-cipue clericorum, qui concluferunt, eo ha^c Inala infli^lj 
effe Hiberniae, quod olim Angloruni pueros a Mercatori- 
bus ad fe adve£los in fervitutem emcrant contra jui Chrif- ' 
tiana: libertatis. Angli enim olim pauperes ut necellita- 
tern fupplerent vel propnos filios vendere foliri funt. Unde 
cum. omnium confenfu per toiam Hiberniara fervi Angli 
libere abirc permifli funt. 

f The ancient la\;' of Norway, called Gulething's Law, 
commonly attributed to King Hacon Haraldfon. The book 
on liberty, chap. v. 

X Froftathing's Law of King Hacon Haconfon, part iv, 
thap. XV, § Gulething's Law, L c. 

64- flave 


flave who deftroyed his infant child, was confi- 
dered as one of the greateft offenders, but as 
they had no capital punifliments in Norway at 
that time, the punifhment was being fold for 
exportation. The flave had fome property ac- 
cruing from his own induftry*, when not em- 
ployed in his mafter's fervice ; a property which 
fometimes enabled a fkilful flave to recover his 
. liberty. The mafter of a flave could not refufe 
him his liberty, when offered the purchafe mo- 
ney j nay, it was fufficient if half the fum was 
delivered -f. The manumiffion prefcribed in the 

• Snorro Sturlefon's Hiltoria Rer. Norvegicar. Havn, 
1777. vol. ii, in the Life of King Oluf. The king dilTa- 
tislied with fome great men in the county of Thrundhem, 
which then laboured under fcarcity, forbid the inhabitants 
of the fouthern parts of Norway to give even the leall re- 
lief to their brethren in the north. A near relation of the 
famous Einar Thambefkielfer came to him, and aiked for 
corn J Einar having fully explained the impropriety of 
complying with defires contrary to the proclamation of 
their royal mafter, faid, " My flaves, for whofe adlions I 
*' am by no means legally bound, poflefs corn in plenty ; 
" it is their property, and they can difpofe of it according 
" to their own pleafure." It fecms as if the flaves in Den- 
mark have enjoyed the fame privilege, for EInoth, in the 
life of Saint Canute the king, fays, Servos manumilTos 
" et proprii fudorh lahore pretio acqidjtto redempios libertati 
" publiccc adjudicavit." See J. Langebeck's Script. Rer, 
Danicar. t. Hi. p. 352. 

• Froflathing's Law of Hacoii Haconfon, part u 


i 25 1 

faid law is particularly curious ; " If a flavc 
takes land and fettles, then ihall ■ he give aa 
entertainment, called the Feafi of Liberty^ the 
expences of which fliall be nine bufhcls of 
*^ malt and a ram. A free-born man fhall cut 
off the head of the ram, and the mafter fhall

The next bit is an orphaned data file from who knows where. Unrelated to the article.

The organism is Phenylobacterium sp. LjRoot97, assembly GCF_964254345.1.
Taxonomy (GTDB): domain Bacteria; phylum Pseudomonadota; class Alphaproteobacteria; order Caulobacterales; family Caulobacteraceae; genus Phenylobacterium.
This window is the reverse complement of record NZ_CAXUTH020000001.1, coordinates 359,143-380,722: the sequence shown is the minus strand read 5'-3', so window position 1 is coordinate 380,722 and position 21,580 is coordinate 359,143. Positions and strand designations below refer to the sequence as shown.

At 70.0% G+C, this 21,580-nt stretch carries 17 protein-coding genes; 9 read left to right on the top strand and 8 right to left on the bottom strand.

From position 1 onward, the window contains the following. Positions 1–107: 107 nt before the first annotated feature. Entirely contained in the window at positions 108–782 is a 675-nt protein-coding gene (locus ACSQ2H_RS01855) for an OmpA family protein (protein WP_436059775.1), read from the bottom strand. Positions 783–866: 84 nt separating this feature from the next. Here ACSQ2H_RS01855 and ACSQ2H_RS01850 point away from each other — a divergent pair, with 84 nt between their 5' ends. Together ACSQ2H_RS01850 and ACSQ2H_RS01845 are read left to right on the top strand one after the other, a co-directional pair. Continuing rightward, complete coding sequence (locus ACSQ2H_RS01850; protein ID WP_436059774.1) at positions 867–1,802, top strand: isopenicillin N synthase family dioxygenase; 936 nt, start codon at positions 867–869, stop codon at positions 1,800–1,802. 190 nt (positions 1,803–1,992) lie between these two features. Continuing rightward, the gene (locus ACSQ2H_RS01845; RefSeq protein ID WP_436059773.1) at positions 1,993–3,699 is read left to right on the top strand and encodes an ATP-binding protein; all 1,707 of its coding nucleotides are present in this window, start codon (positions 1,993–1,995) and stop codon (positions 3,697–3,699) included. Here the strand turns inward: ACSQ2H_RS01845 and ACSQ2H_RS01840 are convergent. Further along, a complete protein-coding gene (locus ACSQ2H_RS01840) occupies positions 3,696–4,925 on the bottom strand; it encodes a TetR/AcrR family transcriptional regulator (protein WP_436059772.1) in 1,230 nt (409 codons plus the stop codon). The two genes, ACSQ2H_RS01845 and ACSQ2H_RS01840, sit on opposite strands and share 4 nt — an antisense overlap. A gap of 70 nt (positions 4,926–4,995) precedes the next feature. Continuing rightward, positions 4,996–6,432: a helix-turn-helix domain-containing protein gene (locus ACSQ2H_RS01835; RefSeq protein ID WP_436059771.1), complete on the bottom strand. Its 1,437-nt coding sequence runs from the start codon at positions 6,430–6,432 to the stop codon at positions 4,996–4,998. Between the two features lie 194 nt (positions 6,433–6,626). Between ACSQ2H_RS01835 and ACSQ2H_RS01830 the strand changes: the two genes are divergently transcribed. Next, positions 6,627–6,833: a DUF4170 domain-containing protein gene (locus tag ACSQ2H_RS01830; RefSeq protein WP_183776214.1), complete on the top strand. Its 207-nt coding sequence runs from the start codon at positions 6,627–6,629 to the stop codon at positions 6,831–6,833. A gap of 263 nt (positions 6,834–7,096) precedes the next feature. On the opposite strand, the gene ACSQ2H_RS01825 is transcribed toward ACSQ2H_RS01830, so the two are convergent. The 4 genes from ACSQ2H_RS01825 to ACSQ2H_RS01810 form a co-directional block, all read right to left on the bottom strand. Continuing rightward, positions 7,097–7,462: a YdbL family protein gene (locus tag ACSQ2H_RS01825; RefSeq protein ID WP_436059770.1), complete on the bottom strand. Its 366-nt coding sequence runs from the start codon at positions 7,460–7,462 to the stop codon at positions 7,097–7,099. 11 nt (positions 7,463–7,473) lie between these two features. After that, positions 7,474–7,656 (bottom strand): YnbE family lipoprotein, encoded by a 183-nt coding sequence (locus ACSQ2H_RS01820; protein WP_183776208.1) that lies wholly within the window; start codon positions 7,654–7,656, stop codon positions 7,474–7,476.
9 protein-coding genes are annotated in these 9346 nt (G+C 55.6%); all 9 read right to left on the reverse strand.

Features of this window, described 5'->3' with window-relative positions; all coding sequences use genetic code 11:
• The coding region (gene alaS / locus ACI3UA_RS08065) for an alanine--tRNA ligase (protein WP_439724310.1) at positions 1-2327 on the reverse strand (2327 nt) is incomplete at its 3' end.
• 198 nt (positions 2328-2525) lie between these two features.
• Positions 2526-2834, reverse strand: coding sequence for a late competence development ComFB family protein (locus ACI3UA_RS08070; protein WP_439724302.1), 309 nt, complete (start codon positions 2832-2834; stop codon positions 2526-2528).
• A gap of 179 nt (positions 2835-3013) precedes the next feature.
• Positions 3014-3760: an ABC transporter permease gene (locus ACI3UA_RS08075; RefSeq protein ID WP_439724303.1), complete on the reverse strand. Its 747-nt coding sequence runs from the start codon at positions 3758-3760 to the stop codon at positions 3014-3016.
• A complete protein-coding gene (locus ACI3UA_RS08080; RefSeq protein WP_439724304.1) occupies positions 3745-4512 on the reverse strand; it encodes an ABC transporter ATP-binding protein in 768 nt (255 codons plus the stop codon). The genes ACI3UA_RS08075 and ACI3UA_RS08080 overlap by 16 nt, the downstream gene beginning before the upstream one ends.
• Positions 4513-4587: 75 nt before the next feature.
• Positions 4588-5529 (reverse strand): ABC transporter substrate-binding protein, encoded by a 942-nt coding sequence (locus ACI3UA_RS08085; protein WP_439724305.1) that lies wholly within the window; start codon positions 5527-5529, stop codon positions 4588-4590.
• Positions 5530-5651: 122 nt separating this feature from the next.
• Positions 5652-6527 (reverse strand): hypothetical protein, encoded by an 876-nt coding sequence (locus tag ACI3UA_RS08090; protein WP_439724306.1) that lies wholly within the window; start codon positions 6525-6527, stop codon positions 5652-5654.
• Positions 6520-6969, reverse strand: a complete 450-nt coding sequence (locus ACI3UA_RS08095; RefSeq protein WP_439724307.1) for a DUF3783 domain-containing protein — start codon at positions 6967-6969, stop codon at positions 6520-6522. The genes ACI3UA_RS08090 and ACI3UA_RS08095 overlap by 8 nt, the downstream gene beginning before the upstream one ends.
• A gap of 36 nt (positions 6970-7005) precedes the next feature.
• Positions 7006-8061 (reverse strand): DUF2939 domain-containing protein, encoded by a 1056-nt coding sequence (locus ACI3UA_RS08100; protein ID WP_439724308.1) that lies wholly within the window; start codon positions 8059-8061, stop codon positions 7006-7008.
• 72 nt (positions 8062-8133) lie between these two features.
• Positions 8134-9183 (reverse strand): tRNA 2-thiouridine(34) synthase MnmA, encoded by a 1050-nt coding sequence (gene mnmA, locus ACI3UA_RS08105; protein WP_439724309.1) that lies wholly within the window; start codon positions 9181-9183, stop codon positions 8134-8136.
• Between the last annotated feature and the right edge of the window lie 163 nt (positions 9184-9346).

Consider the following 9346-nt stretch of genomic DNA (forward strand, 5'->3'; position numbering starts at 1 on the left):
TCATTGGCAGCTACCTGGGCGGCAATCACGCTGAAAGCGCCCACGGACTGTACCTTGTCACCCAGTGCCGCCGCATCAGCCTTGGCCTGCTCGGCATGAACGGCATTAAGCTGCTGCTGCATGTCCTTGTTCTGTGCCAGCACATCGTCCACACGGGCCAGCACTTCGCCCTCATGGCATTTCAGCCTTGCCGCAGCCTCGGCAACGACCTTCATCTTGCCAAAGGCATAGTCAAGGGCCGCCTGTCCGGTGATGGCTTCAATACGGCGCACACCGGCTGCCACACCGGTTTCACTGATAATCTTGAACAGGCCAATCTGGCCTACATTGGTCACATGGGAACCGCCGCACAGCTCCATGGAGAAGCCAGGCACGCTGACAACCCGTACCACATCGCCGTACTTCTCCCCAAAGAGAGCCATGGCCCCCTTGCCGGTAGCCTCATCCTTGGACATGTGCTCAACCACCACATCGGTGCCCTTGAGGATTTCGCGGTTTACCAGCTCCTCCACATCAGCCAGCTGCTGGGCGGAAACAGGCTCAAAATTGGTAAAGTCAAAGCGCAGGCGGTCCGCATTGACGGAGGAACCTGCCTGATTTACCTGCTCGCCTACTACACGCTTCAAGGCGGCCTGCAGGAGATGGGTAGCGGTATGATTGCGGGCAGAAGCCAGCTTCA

unlock the collar * furrounding the flave's 
neck. If the mafter refufes to grant the flavc 
leave of giving the feaft of liberty, then fhall 
" the flave requeft it before two witnefTcs, and 
in their prefence invite his mafter, with five 
" friends of his. The flave then fhall prepare 
the entertainment, and let the uppermoftfeat 
be ready to receive his mafter and miftrefs. 
" Thus the flave fhall recover his liberty, which 
recovery he fhall prove by thofe who were 
prefent at the feaft, againft all attempts, which 
his mafter may purfue for the future." Such 
was the ftate of flavery in Norway, when it was 
totally aboliihed in the year 1 270, by king Mag- 
nus, called the Reformer of the Law, 

• On this occafion the author remembers to have feen In the 
Mufeum of the Antiquarian Society at Edinburgh a metal 
collar, conftrufted with a ring for receiving a padlock, with 
the following infcription :— 

Alexander Stewart found guilty of death, for theft at 
" Perth, the 5th of December 1701, and gifted by the 
" Jufticiary as a perpetual fervant to Sir John Erfkine of . 
" Ah^." This collar was lately found in the grave of the 
«ieceafed, in the burial ground at Alva. 


C *6 3 

The Dani{h law of King Eric Menved, who 
died in the Year 13 19, fliews, that flavery then 
was very cornmon, notwithftanding the kings 
themfelves had joined their efforts with the 

clergy, and aimed conftantly at the deftrudtion 
of it. According to the Scanifli- law, fervitude 
was the certain fate of a criminal oiFender * 5 of 
a captive t; of die offspring of a female flave. 
The captives belonged to the king, and offenders 
were flaves to the public j:. With refpeft to 
birth, the rule well known by the Romans, par^ 
tus Jequitur venfremy was fo carefully obferved, 
that if a flave happened to be father of a child, 
whofe mother w^s born free, the child had the 
ftrongeft claim to liberty § : nay, that a free- 
. born man who had married a woman not know- 
ing her to be a flave, had right to fue for di- 
vorce, and marry another as he pleafed |j. Dur- 
ing the flavery in Denmark^ it refembled much 
the. Roman flavery; and it is uncertain how or* 
when the Danifli flaves were emancipated. 

The fi:ate of Slavery in Sweden fell and rofe i;a 
the fame degree as it did among her neighbours. 
In Upland, the fervitude was abrogated by King 

* The ScanifhLaw, libro vi. c. g. libr. vii. c. 15. 
L, C. X L. c. § L. c. This was 

reverfe according to the Englifh law. See Bradlon, 
libr. vi. traft. i. c. 21 — 22. 

11 The laws of Sxland paffcd by King Eric Menved, 

book V. cb. 3. 

' . Byrger 

[ ^^7 1 

Byrger m the year 1295 ; and King Eric Mag*^ 
nufon Ipread the bleffing of liberty over the reft 
of that kingdom ;n the year 1335, for the pur- 
pofe, as he faid, of following Gody who has ref- 
cued the whole mankind from Slavery 

It was but late that Slavery was abolillied in 
Scandinavia^ yet I am happy to fay, that the 
confequences were entirely different from thofe 
■in moft other countries." Every where but in 
Norway, Iceland, and Sweden, a new clafs of 
human beings called Gleb^e adfcripli arofe, who 
were nothing more than Slaves, except that they 
could not be exchanged and fold as brutes, or 
without the land, with refpeft to which, they were 
confidered as cattle. This defcription of people 
were likewife ftiled Villani. Therefore, when the